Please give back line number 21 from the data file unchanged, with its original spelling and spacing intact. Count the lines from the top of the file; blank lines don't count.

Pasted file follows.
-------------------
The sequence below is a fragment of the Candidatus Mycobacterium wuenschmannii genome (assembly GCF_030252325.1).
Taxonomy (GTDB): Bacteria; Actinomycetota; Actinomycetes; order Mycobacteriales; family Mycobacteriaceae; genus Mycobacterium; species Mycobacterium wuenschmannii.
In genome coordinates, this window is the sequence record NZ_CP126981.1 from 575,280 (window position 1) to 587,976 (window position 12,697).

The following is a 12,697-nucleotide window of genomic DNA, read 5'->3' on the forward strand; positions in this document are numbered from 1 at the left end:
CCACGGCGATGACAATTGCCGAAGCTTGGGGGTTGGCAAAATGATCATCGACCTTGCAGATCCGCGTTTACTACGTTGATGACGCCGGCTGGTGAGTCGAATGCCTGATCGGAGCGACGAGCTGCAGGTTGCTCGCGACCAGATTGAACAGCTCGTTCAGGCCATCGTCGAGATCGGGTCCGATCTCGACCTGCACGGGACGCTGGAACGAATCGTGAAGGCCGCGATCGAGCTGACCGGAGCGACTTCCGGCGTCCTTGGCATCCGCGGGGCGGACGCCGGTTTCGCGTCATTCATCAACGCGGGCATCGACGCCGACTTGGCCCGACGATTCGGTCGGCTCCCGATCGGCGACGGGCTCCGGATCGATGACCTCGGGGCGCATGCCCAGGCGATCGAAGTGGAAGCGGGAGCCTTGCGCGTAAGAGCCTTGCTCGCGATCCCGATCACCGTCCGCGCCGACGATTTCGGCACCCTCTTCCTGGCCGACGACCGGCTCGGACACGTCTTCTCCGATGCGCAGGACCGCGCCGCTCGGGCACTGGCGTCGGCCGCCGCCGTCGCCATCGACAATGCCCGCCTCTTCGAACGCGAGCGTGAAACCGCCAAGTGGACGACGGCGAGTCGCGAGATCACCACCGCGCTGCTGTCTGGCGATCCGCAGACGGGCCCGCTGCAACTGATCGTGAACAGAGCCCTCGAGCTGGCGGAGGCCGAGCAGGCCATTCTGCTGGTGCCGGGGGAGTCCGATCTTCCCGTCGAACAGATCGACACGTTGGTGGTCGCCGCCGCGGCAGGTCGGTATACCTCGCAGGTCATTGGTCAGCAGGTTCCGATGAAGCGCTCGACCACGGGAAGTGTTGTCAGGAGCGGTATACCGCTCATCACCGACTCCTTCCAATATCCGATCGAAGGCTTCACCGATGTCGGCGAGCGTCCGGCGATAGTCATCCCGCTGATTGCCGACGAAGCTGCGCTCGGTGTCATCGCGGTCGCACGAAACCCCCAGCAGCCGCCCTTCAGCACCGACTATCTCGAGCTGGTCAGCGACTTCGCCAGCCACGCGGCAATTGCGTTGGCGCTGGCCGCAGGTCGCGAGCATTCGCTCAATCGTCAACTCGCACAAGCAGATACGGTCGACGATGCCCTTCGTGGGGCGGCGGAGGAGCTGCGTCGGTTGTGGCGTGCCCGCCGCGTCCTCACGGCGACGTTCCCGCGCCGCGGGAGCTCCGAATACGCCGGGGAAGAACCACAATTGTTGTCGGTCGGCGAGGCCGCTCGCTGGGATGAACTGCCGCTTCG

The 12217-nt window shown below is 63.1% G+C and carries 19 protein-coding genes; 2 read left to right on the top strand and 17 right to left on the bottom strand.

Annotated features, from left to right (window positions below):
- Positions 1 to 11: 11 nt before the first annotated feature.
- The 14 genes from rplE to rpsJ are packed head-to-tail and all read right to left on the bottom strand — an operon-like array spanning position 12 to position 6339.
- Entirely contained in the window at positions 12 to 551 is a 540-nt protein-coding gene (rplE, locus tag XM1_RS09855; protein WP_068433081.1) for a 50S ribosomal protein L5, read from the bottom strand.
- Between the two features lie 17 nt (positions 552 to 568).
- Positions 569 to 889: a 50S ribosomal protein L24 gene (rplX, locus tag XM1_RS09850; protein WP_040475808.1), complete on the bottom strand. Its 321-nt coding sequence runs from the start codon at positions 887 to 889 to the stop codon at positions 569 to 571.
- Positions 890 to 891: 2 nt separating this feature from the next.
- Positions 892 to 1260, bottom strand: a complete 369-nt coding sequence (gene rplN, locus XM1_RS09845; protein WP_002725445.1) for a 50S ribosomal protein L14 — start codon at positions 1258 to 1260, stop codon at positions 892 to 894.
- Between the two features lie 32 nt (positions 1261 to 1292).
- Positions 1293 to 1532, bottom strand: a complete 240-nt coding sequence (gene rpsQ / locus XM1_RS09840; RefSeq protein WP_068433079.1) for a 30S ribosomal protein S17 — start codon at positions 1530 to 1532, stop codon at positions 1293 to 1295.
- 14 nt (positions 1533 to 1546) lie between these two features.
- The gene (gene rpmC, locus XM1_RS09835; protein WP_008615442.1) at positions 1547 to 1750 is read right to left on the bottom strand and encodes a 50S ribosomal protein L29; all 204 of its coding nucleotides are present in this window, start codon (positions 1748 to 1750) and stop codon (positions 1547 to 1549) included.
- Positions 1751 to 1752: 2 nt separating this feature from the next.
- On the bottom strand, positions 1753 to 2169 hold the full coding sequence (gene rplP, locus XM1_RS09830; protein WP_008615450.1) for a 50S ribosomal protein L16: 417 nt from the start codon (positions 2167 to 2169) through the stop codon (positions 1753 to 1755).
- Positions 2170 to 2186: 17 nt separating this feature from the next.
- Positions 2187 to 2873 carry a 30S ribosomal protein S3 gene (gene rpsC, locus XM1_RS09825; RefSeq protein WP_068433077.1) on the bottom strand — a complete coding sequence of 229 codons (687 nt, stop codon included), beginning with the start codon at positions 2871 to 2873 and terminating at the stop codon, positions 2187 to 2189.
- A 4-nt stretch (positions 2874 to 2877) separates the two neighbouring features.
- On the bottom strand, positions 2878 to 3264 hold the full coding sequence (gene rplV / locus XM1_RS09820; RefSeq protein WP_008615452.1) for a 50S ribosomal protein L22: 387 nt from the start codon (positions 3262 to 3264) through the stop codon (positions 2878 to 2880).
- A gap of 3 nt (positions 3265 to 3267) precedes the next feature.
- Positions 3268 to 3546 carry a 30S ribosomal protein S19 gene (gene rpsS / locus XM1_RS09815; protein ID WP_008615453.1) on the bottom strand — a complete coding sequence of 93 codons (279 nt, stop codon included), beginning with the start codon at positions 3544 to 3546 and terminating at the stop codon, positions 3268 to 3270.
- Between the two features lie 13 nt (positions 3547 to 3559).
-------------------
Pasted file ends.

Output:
- Positions 2170 to 2186: 17 nt separating this feature from the next.